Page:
• Connecting people to nature
  • Accessible and barrier-free
  • Virtually connected to all of BC and Yukon.

The centre will include several innovative spaces tailored for children with health complexity and their families:

  • Three-level accessible ramp and multi-storey atrium 
  • All Nations Space, Elder’s room and kitchen, and healing garden for Indigenous patients and families
  • Welcoming patient and family suites for overnight stays
  • Family kitchen and dining areas with access to an outdoor patio
  • Teaching kitchen
  • Multi-purpose recreation room
  • Family resource centre
  • Sibling support centre
  • Access to the outdoors from all levels through courtyards and patios.

The project incorporates a holistic set of sustainable design measures. These include green mobility and transportation opportunities, water efficiency, energy efficiency, carbon emissions reductions, healthy and sustainable building materials, waste reduction, and a focus on indoor environmental quality. It will aim for a number of certifications.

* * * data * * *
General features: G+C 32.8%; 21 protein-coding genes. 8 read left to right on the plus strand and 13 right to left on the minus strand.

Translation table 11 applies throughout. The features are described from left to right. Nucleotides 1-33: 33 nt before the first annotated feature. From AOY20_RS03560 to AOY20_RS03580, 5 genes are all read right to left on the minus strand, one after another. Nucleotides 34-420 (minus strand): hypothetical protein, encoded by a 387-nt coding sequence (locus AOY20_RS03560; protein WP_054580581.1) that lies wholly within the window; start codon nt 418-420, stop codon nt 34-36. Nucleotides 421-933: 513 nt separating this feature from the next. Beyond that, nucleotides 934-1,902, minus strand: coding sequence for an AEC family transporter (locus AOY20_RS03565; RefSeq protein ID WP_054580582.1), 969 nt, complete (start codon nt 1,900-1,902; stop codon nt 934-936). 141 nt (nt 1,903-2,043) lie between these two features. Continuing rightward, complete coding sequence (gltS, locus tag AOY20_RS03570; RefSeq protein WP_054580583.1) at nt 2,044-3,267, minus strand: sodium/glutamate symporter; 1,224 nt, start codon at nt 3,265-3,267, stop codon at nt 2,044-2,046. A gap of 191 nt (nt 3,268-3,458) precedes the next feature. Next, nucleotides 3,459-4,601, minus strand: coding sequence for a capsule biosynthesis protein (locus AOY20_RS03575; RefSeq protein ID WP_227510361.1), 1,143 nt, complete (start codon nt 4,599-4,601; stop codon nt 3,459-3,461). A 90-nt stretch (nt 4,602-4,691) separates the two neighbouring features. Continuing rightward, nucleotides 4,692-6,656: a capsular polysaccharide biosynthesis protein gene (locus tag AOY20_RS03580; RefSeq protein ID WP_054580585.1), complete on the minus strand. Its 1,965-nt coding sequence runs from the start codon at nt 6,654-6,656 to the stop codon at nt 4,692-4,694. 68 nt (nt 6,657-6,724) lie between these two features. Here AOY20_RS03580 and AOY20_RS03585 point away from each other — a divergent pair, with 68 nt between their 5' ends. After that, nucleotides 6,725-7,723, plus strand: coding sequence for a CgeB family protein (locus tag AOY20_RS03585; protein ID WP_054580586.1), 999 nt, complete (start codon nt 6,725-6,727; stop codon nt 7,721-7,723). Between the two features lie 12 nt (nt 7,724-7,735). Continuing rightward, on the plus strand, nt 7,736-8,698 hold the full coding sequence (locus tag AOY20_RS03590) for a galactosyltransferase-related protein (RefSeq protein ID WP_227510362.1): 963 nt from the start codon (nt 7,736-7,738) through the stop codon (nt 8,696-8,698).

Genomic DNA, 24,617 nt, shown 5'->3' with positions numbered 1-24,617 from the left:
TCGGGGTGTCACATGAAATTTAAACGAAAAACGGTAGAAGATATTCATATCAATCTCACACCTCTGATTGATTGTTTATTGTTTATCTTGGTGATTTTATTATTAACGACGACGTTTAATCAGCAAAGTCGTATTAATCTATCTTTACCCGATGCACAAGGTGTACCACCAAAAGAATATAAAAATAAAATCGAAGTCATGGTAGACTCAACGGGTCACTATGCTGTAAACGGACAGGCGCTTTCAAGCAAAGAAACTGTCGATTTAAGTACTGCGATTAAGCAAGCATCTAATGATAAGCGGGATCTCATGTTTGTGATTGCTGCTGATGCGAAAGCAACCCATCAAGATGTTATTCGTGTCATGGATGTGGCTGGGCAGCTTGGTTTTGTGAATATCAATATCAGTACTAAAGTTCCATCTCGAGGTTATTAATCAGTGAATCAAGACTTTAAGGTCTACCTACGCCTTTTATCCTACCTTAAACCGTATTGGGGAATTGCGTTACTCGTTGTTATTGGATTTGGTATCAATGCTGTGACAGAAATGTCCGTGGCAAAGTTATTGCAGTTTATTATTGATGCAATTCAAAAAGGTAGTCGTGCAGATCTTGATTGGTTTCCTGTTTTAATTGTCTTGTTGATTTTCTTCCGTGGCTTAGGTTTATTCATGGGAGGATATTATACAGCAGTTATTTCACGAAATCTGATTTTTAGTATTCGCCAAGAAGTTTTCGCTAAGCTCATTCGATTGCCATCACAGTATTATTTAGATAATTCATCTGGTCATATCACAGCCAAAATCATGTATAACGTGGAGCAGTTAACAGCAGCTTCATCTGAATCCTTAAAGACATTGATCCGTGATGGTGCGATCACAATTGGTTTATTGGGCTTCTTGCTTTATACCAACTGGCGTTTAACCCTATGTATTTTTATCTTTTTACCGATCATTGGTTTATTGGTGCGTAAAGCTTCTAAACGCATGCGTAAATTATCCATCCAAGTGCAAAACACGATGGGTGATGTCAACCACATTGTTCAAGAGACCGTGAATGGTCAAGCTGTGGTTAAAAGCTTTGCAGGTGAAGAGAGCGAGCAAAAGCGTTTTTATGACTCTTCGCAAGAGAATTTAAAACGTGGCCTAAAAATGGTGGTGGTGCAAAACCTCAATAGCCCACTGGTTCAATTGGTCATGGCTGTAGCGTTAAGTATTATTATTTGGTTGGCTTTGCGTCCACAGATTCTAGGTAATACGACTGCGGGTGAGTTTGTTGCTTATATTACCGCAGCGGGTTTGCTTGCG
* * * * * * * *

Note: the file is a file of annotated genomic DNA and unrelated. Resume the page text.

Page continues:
The centre will aim for a number of certifications and sustainable features:

  • Accessibility: The facility will be designed to achieve the Rick Hansen Foundation Gold Standard of Accessibility.
  • LEED Gold: The facility is required to achieve Gold Certification under LEED V4 for Healthcare Projects, as well as meet the requirements of the City of Vancouver’s Green Building Policy.
  • Passive House: The project team is partnering with the City of Vancouver to design the daycare to the Passive House energy performance standard.